2.13 From this it follows that the argument from unjust discrimination for same-sex marriage has no bearing on Marriage A, the traditional conception of marriage. It is not a sound argument against this conception, because anyone who holds to this conception believes that one of its premises is false.

2.14 The argument from unjust discrimination holds only if Marriage B, the voluntarist conception, of marriage is already accepted.

2.15 But the Bill’s provision to introduce marriage for same-sex couples obviously rests on a conception of marriage that corresponds with Marriage B, in which sexual difference is not relevant.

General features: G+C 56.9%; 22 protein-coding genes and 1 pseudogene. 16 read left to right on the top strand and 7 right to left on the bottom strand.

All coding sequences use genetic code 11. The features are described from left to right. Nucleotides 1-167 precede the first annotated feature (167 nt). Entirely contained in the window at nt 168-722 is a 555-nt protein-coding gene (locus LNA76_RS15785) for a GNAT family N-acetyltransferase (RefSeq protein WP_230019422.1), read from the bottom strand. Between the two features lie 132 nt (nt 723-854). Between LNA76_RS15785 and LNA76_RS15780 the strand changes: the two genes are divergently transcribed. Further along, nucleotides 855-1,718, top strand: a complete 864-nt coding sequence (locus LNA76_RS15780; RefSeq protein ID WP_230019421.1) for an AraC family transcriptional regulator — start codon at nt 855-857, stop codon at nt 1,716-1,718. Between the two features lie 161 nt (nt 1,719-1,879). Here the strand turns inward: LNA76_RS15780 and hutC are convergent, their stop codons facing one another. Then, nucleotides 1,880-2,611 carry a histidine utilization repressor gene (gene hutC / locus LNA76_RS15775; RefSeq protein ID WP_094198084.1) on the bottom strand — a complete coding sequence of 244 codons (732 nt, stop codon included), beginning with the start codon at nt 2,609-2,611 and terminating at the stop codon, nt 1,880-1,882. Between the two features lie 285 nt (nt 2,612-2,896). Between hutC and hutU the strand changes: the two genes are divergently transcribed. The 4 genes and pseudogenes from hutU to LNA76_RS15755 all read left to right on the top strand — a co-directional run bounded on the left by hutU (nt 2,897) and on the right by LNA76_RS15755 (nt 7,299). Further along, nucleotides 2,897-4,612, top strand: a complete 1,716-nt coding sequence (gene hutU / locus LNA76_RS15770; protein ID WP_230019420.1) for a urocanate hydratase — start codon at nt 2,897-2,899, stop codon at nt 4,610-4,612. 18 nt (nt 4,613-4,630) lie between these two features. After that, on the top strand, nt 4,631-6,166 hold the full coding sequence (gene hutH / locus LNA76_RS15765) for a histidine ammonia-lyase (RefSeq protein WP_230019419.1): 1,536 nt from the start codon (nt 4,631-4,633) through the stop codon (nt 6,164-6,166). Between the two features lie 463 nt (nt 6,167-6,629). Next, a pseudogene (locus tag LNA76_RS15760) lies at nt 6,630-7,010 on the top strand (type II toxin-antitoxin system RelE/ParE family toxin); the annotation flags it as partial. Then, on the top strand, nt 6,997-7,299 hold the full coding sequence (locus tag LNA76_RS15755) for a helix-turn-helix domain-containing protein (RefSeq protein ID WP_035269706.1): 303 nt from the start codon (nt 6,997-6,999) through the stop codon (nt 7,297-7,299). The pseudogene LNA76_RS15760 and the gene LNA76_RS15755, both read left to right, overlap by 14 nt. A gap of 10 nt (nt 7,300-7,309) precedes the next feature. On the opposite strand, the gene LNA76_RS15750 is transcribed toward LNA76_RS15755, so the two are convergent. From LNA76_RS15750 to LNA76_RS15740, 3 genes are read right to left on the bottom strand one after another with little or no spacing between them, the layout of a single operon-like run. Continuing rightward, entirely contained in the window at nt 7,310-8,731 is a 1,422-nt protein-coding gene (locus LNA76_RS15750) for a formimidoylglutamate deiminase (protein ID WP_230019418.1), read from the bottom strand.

2.16 This means that the argument from unjust discrimination is not logically sound as an argument against traditional marriage and for the Bill’s provision. This is because it assumes its conclusion in its premises, namely that ‘marriage’ is not necessarily a heterosexual relationship. The argument from unjust discrimination is convincing only for those who already assume what it is seeking to demonstrate.

2.17 Therefore it is not true that Marriage A, traditional marriage, discriminates against gay couples. To claim this rests on a category mistake.

2.18 Rather, in this conception, ‘marriage’ is simply the word that refers to a certain kind of male-female relationship. That there is a word in English (or any language) with this meaning in fact says nothing about same-sex relationships, whether positively, neutrally or negatively. That a word exists with this meaning is not discriminatory against anyone. It is simply referring to one particular, real category of relationships.